Red Sox Prospect No. 19: Jon Still

Editor's Note: Diehard Magazine is in the midst of its third annual countdown of the top 50 prospects in the Red Sox chain today. Subscribe to our print magazine in order to learn even more on the top 50! Today: The countdown continues with the no. 19 prospect, catcher/first baseman Jon Still.

Nobody ever confused Mike Piazza for a Gold Glove-caliber performer behind the plate. But whenever he was criticized for his defensive shortcomings, Piazza's supporters pointed out that he took pride in catching and that, in turn, helped him in the batter's box, where he hit more homers than any backstop in history.

Jon Still probably isn't going to have a Piazza-esque career. But like Piazza, he certainly seems to swing the bat much better when he's behind the plate.

Still enjoyed an impressive season last year, when he hit .291 with 25 homers, 98 RBI and 105 walks—tops among Red Sox minor leaguers—between Single-A Greenville and Single-A Lancaster. And he was at his best when he was catching: He hit .336 with 11 homers and 40 RBI in 140 at-bats as a catcher and .264 with 10 homers and 39 RBI in 220 at-bats as a first baseman or designated hitter.

That wasn't a new trend for Still, who struggled at Lowell (.220 with two homers and 27 RBI in 232 at-bats) after he was selected by the Sox in the fourth round of the 2006 draft out of North Carolina State. And last fall, he hit a league-low .146 in the Arizona Fall League, where he made all but one of his appearances somewhere other than catcher.

"I think we look at Lowell as an aberration [more than] last year being a breakout, to be honest with you," Sox director of player development Mike Hazen said. "This guy was a major college offensive player that kind of suffered just not having a position. He hit in the Cape [Cod League during the summer prior to his final year of college]—he always hit. We felt like he was going to hit. Last year reaffirmed that he possesses the skills to be a very good hitter."

So why doesn't Still catch more? The five errors he made in 39 games at Greenville probably have a lot to do with it.

The Sox plan to rotate Still between catcher, first base and designated hitter again this year, but with the club desperately searching for a long-term successor to Jason Varitek—and the sudden glut of first base/designated hitter types in the lower and middle rungs of the chain—don't be surprised if Still ends up with the bulk of the work behind the plate this year at Lancaster. If he could display adequacy behind the plate, his power and plate approach would make him quite an asset at a position where offense is often an afterthought.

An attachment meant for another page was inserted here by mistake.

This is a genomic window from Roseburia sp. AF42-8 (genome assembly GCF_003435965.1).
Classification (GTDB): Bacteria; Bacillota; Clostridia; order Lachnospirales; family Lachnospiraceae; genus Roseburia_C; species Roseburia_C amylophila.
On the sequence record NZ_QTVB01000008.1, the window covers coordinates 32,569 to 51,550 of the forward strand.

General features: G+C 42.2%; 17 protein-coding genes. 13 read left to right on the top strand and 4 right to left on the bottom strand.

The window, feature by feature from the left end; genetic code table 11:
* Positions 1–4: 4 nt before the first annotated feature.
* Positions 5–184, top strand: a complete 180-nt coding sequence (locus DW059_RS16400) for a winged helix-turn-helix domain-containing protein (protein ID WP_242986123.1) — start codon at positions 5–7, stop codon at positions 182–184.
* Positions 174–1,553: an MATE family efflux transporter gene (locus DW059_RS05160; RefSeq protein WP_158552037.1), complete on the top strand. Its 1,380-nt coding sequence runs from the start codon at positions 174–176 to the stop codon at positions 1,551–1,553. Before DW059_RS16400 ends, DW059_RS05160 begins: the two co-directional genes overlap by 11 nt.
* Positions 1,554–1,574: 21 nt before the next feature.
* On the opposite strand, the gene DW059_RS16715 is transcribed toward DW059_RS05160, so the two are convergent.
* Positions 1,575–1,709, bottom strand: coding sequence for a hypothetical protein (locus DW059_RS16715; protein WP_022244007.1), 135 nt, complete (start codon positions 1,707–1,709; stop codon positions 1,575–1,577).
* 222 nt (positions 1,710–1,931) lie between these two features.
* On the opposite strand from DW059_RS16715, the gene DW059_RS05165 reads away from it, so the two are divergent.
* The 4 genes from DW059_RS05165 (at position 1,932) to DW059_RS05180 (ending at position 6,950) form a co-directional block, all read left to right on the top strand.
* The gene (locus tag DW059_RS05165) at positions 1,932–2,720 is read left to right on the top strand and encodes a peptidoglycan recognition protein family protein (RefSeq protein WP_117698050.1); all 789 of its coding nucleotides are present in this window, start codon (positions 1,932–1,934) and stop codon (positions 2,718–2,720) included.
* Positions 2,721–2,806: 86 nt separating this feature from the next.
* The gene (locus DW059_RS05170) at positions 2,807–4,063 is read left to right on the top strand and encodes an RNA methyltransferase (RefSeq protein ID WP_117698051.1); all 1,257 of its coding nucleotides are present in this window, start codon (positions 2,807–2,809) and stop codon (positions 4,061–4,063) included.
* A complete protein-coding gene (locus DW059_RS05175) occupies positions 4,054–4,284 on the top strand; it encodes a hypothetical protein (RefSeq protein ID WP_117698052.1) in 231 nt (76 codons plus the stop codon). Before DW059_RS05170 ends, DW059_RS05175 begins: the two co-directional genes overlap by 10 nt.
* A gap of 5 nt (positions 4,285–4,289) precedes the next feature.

Previous prospects ranked No. 19:
2007: Kason Gabbard, P (traded to the Rangers in July 2007)
2006: Jeff Corsaletti, OF (ranked no. 23 in 2007)
2005: Juan Cedeno, P (traded to Royals in July 2005)

50.) Travis Beazley, P
49.) Beau Vaughan, P
48.) Ty Weeden, C
47.) Mike Jones, 1B
46.) Tommy Hottovy, P
45.) Chad Spann, 3B
44.) Yamaico Navarro, SS
43.) Chad Rhoades, P
42.) Mike James, P
41.) Jay Johnson, OF
40.) Jeff Natale, IF
39.) George Kottaras, C
38.) Bryce Cox, P
37.) Daniel Haigwood, P
36.) Che-Hsuan Lin, OF
35.) Edgar Martinez, P
34.) Andrew Pinckney, 3B
33.) Dusty Brown, C
32.) Jason Place, OF
31.) Jeff Corsaletti, OF
30.) Argenis Diaz, SS
29.) Daniel Bard, P
28.) Brock Huntzinger, P
27.) Adam Mills, P
26.) David Pauley, P
25.) David Mailman, OF
24.) Anthony Rizzo, 1B
23.) Chris Province, P
22.) Bubba Bell, OF
21.) Hunter Jones, P
20.) Zach Daeges, OF
19.) Jon Still, C/1B

Diehard managing editor Jerry Beach can be reached at To receive a free issue of Diehard, call 888-501-5752.

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